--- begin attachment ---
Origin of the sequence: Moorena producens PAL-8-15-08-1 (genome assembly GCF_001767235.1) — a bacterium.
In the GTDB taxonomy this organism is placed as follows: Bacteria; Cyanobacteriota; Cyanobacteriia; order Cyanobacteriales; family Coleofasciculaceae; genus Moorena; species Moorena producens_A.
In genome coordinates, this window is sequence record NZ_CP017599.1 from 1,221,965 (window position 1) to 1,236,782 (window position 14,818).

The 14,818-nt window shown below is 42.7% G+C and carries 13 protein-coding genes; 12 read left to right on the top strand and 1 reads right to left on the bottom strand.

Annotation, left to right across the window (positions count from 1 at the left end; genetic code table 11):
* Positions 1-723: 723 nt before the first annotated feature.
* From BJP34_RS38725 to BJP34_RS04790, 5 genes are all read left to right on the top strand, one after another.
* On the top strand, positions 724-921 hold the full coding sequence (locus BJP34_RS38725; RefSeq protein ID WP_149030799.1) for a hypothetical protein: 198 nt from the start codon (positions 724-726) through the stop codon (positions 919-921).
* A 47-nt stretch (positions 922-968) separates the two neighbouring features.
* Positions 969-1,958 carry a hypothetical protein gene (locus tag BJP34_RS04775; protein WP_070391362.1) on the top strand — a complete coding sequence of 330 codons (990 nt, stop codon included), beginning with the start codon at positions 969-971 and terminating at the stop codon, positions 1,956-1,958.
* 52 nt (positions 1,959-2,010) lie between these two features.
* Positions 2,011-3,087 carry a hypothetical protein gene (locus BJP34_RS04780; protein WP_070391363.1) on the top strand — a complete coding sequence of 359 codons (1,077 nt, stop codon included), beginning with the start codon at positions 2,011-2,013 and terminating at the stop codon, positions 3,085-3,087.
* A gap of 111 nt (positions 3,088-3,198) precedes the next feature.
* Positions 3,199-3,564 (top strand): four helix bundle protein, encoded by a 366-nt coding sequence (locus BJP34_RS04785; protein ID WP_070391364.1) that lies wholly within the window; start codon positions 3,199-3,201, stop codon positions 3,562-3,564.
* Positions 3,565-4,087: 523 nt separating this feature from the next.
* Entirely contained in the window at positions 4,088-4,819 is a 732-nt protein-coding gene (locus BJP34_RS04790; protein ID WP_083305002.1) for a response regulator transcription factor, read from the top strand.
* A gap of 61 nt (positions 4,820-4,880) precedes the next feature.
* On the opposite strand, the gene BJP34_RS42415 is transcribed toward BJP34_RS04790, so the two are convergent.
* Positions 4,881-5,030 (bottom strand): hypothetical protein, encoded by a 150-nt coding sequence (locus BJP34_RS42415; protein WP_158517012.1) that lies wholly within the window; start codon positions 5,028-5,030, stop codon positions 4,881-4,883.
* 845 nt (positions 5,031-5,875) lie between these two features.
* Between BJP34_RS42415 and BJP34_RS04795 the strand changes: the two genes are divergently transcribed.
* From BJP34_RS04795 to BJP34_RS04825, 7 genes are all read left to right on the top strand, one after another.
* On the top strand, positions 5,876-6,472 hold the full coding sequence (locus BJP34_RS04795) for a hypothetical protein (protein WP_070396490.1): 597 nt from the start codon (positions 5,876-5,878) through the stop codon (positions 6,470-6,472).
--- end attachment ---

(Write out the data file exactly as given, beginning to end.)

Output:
Origin of the sequence: Moorena producens PAL-8-15-08-1 (genome assembly GCF_001767235.1) — a bacterium.
In the GTDB taxonomy this organism is placed as follows: Bacteria; Cyanobacteriota; Cyanobacteriia; order Cyanobacteriales; family Coleofasciculaceae; genus Moorena; species Moorena producens_A.
In genome coordinates, this window is sequence record NZ_CP017599.1 from 1,221,965 (window position 1) to 1,236,782 (window position 14,818).

The 14,818-nt window shown below is 42.7% G+C and carries 13 protein-coding genes; 12 read left to right on the top strand and 1 reads right to left on the bottom strand.

Annotation, left to right across the window (positions count from 1 at the left end; genetic code table 11):
* Positions 1-723: 723 nt before the first annotated feature.
* From BJP34_RS38725 to BJP34_RS04790, 5 genes are all read left to right on the top strand, one after another.
* On the top strand, positions 724-921 hold the full coding sequence (locus BJP34_RS38725; RefSeq protein ID WP_149030799.1) for a hypothetical protein: 198 nt from the start codon (positions 724-726) through the stop codon (positions 919-921).
* A 47-nt stretch (positions 922-968) separates the two neighbouring features.
* Positions 969-1,958 carry a hypothetical protein gene (locus tag BJP34_RS04775; protein WP_070391362.1) on the top strand — a complete coding sequence of 330 codons (990 nt, stop codon included), beginning with the start codon at positions 969-971 and terminating at the stop codon, positions 1,956-1,958.
* 52 nt (positions 1,959-2,010) lie between these two features.
* Positions 2,011-3,087 carry a hypothetical protein gene (locus BJP34_RS04780; protein WP_070391363.1) on the top strand — a complete coding sequence of 359 codons (1,077 nt, stop codon included), beginning with the start codon at positions 2,011-2,013 and terminating at the stop codon, positions 3,085-3,087.
* A gap of 111 nt (positions 3,088-3,198) precedes the next feature.
* Positions 3,199-3,564 (top strand): four helix bundle protein, encoded by a 366-nt coding sequence (locus BJP34_RS04785; protein ID WP_070391364.1) that lies wholly within the window; start codon positions 3,199-3,201, stop codon positions 3,562-3,564.
* Positions 3,565-4,087: 523 nt separating this feature from the next.
* Entirely contained in the window at positions 4,088-4,819 is a 732-nt protein-coding gene (locus BJP34_RS04790; protein ID WP_083305002.1) for a response regulator transcription factor, read from the top strand.
* A gap of 61 nt (positions 4,820-4,880) precedes the next feature.
* On the opposite strand, the gene BJP34_RS42415 is transcribed toward BJP34_RS04790, so the two are convergent.
* Positions 4,881-5,030 (bottom strand): hypothetical protein, encoded by a 150-nt coding sequence (locus BJP34_RS42415; protein WP_158517012.1) that lies wholly within the window; start codon positions 5,028-5,030, stop codon positions 4,881-4,883.
* 845 nt (positions 5,031-5,875) lie between these two features.
* Between BJP34_RS42415 and BJP34_RS04795 the strand changes: the two genes are divergently transcribed.
* From BJP34_RS04795 to BJP34_RS04825, 7 genes are all read left to right on the top strand, one after another.
* On the top strand, positions 5,876-6,472 hold the full coding sequence (locus BJP34_RS04795) for a hypothetical protein (protein WP_070396490.1): 597 nt from the start codon (positions 5,876-5,878) through the stop codon (positions 6,470-6,472).